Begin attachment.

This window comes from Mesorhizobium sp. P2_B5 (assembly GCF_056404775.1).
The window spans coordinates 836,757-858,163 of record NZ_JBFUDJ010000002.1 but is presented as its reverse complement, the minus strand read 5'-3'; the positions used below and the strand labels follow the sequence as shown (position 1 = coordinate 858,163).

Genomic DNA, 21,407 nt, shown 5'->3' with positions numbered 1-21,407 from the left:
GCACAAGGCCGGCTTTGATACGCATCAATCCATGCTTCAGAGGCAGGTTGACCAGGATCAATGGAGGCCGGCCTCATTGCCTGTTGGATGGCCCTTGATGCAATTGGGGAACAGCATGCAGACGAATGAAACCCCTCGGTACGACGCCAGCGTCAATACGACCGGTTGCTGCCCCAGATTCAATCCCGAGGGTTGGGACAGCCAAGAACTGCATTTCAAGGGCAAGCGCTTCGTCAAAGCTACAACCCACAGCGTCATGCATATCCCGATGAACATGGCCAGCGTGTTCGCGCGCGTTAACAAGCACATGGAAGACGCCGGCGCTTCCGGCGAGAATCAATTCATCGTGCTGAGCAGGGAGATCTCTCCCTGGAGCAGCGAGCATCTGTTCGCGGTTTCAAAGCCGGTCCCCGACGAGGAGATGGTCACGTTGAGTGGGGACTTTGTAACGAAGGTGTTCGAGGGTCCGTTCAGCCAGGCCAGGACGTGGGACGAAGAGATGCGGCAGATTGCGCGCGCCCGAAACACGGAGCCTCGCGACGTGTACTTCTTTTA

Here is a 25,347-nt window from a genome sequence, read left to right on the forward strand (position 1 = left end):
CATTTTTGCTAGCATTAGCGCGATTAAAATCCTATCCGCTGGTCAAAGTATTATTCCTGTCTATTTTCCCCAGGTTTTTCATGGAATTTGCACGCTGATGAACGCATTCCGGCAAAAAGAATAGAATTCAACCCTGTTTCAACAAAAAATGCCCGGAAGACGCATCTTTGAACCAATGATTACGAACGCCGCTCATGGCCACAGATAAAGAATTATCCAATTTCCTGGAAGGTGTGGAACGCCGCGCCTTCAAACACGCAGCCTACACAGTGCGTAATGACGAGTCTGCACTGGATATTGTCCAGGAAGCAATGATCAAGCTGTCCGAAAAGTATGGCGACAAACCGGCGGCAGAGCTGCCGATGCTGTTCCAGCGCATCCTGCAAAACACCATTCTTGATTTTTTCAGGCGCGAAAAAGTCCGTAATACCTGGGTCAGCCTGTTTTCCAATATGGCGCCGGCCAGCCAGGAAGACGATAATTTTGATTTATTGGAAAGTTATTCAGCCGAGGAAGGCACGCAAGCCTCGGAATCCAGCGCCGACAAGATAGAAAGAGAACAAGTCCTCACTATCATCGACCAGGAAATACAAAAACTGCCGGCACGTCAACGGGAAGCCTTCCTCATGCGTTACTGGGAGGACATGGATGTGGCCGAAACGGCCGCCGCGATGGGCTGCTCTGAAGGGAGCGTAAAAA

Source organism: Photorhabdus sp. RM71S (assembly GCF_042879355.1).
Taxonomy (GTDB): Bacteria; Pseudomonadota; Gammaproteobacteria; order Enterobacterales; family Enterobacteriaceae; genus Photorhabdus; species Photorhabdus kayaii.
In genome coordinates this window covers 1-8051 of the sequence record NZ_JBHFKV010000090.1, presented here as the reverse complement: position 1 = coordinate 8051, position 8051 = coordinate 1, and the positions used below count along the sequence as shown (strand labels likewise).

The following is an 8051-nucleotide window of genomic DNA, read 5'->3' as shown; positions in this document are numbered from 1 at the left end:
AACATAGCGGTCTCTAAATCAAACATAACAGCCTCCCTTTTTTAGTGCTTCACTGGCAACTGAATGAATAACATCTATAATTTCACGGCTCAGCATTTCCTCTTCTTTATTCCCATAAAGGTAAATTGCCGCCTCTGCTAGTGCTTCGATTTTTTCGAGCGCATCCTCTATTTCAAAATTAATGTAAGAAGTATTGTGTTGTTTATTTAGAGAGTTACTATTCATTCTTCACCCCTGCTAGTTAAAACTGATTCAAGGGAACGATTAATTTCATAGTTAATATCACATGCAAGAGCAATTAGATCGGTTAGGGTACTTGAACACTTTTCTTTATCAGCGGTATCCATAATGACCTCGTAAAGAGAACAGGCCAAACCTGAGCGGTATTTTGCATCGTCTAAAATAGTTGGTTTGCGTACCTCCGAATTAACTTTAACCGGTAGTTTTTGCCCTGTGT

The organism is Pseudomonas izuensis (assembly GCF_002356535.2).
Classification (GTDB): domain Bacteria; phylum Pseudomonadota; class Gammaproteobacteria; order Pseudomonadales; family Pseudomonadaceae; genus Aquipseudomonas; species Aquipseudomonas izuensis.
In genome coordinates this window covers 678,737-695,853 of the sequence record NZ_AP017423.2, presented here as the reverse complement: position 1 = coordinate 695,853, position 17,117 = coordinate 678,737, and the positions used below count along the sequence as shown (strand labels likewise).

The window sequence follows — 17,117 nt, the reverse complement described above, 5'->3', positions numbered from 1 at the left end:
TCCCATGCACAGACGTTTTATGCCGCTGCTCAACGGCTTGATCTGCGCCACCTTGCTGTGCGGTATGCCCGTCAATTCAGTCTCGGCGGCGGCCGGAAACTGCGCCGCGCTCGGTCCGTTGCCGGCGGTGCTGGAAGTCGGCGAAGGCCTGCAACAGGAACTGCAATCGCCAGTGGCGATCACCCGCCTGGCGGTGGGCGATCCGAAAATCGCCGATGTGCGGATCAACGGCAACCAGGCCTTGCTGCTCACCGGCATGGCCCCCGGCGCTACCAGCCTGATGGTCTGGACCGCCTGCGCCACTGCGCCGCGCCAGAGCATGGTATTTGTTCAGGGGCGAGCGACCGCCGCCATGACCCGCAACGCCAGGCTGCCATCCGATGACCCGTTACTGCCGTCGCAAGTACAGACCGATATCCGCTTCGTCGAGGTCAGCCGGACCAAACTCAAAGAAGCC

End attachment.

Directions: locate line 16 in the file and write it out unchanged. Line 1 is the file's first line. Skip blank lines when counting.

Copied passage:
TCCCATGCACAGACGTTTTATGCCGCTGCTCAACGGCTTGATCTGCGCCACCTTGCTGTGCGGTATGCCCGTCAATTCAGTCTCGGCGGCGGCCGGAAACTGCGCCGCGCTCGGTCCGTTGCCGGCGGTGCTGGAAGTCGGCGAAGGCCTGCAACAGGAACTGCAATCGCCAGTGGCGATCACCCGCCTGGCGGTGGGCGATCCGAAAATCGCCGATGTGCGGATCAACGGCAACCAGGCCTTGCTGCTCACCGGCATGGCCCCCGGCGCTACCAGCCTGATGGTCTGGACCGCCTGCGCCACTGCGCCGCGCCAGAGCATGGTATTTGTTCAGGGGCGAGCGACCGCCGCCATGACCCGCAACGCCAGGCTGCCATCCGATGACCCGTTACTGCCGTCGCAAGTACAGACCGATATCCGCTTCGTCGAGGTCAGCCGGACCAAACTCAAAGAAGCC